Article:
Objective: To evaluate contemporary perinatal and cardiac outcomes of pregnancies in women with major structural congenital heart disease.
Methods: Obstetric, neonatal, and cardiac outcomes were abstracted retrospectively from medical records of all women with congenital cardiac disease delivering at our institution from 2000-2007 and compared by type of structural defect. Predictors of adverse cardiac or obstetric events were identified.
Results: Over the 7-year study period, 74 deliveries occurred in 69 women with congenital heart disease, median age 28 years. There were three right-obstructive defects, 14 left-obstructive defects, four right-regurgitant defects, 19 conotruncal defects, 19 shunts, and four miscellaneous lesions. There were 21 adverse cardiac events in 15 pregnancies (20.2%); these were defined as maternal death, congestive heart failure, myocardial infarction, stroke, the need for urgent cardiac intervention, or arrhythmia requiring treatment. There were 44 adverse obstetric events in 34 pregnancies (45.9%), defined as preterm delivery, stillbirth, preeclampsia, small for gestational age, or neonatal intensive care unit admission. Patients with shunt morphology were more likely to experience adverse obstetric and cardiac outcomes.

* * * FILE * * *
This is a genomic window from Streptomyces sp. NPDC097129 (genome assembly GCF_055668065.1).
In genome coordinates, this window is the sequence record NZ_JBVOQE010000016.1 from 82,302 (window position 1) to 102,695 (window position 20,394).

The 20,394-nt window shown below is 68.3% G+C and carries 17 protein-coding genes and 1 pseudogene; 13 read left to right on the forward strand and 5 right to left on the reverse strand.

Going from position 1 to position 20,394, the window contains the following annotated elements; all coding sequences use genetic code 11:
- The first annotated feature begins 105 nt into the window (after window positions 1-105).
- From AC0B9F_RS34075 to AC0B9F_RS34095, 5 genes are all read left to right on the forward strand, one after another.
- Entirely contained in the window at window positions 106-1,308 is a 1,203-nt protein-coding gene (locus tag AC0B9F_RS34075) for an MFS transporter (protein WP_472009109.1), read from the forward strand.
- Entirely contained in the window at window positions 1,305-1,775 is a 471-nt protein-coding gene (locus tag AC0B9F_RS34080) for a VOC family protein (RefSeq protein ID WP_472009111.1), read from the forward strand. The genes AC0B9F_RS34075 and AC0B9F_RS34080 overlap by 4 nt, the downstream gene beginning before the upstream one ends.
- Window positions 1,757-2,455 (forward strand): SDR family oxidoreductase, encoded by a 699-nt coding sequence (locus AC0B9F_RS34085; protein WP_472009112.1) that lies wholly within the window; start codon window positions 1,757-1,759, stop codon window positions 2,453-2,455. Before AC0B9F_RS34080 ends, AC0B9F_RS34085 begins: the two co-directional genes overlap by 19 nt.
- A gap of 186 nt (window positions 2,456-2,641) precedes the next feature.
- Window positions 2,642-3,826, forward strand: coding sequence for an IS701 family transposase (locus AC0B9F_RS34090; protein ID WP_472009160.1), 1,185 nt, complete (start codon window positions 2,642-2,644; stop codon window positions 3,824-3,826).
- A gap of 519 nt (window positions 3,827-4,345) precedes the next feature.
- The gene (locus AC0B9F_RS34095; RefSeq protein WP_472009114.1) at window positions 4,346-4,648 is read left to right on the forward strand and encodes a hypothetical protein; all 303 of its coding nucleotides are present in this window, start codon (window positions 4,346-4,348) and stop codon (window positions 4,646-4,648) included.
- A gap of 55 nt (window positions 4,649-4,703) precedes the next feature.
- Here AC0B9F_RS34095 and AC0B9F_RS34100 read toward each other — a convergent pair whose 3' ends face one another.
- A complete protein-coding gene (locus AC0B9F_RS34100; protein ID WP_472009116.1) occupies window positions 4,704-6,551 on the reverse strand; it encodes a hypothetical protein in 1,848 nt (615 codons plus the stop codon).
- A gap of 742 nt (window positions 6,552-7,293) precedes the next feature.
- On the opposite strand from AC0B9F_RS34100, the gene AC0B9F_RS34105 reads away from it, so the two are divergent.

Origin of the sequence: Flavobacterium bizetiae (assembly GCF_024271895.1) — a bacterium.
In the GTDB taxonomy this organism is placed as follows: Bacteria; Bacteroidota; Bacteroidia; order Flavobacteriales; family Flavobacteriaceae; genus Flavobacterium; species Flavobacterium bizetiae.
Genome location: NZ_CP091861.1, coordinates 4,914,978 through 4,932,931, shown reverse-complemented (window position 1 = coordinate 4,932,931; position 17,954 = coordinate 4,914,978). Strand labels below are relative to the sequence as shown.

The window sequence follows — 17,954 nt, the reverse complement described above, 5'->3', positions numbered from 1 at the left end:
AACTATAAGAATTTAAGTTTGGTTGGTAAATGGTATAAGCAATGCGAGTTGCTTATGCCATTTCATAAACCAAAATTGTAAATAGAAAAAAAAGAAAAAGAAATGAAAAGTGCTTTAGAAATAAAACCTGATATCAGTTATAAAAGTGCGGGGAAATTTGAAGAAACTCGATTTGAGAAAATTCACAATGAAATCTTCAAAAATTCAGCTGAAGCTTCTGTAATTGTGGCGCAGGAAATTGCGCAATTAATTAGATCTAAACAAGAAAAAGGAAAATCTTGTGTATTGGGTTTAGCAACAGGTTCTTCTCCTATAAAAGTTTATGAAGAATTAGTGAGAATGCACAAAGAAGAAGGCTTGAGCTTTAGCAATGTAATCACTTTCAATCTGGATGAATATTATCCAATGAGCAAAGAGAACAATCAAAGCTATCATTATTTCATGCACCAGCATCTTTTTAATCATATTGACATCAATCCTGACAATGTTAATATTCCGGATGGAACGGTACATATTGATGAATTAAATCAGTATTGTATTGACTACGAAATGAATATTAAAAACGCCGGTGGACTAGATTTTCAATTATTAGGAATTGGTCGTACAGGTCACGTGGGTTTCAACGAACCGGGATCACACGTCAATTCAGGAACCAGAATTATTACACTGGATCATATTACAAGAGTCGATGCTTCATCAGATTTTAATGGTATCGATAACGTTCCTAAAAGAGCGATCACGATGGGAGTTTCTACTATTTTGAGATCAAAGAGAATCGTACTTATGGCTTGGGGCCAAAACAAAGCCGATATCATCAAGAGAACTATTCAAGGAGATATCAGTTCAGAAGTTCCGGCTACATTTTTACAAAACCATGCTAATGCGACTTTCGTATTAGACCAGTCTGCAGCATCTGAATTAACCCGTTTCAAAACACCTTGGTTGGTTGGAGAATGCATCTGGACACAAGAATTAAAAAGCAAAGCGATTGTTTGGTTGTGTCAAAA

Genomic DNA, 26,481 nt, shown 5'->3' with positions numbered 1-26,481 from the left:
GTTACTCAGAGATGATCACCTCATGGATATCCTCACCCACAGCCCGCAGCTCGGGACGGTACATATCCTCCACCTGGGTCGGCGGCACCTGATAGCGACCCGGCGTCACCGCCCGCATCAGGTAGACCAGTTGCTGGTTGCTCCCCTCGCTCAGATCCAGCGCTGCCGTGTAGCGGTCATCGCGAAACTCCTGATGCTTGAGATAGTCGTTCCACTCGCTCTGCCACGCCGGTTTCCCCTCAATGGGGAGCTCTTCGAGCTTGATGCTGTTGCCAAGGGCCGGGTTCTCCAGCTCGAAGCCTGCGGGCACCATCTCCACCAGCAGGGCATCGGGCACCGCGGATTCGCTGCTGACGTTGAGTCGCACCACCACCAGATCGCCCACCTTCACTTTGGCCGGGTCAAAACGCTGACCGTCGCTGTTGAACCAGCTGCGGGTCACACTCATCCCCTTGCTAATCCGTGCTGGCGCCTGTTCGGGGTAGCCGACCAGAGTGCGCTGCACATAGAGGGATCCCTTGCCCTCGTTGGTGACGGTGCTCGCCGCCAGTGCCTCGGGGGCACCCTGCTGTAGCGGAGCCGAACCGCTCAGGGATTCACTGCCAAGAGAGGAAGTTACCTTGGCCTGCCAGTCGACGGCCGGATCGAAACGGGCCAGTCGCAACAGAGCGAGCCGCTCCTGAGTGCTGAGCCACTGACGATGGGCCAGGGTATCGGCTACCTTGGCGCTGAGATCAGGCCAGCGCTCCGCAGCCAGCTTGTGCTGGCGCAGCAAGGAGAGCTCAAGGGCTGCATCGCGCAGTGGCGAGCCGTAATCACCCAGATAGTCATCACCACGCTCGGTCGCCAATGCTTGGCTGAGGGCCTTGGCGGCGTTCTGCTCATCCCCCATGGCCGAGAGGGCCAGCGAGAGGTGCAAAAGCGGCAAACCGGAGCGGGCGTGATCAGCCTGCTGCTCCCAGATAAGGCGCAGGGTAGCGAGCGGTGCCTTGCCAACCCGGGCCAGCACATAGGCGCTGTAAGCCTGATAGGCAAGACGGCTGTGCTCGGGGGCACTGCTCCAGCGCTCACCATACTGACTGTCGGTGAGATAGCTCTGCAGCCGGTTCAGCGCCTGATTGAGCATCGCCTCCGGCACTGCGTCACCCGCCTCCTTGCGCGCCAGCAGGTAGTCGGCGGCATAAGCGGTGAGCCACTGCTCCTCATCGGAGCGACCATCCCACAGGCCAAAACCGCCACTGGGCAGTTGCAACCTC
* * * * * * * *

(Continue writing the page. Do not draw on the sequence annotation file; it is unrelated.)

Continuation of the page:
Conclusion: Pregnancy in women with underlying major congenital heart defects poses increased risks to both mother and fetus. Nonetheless, favorable maternal and neonatal outcomes occur in the majority of patients.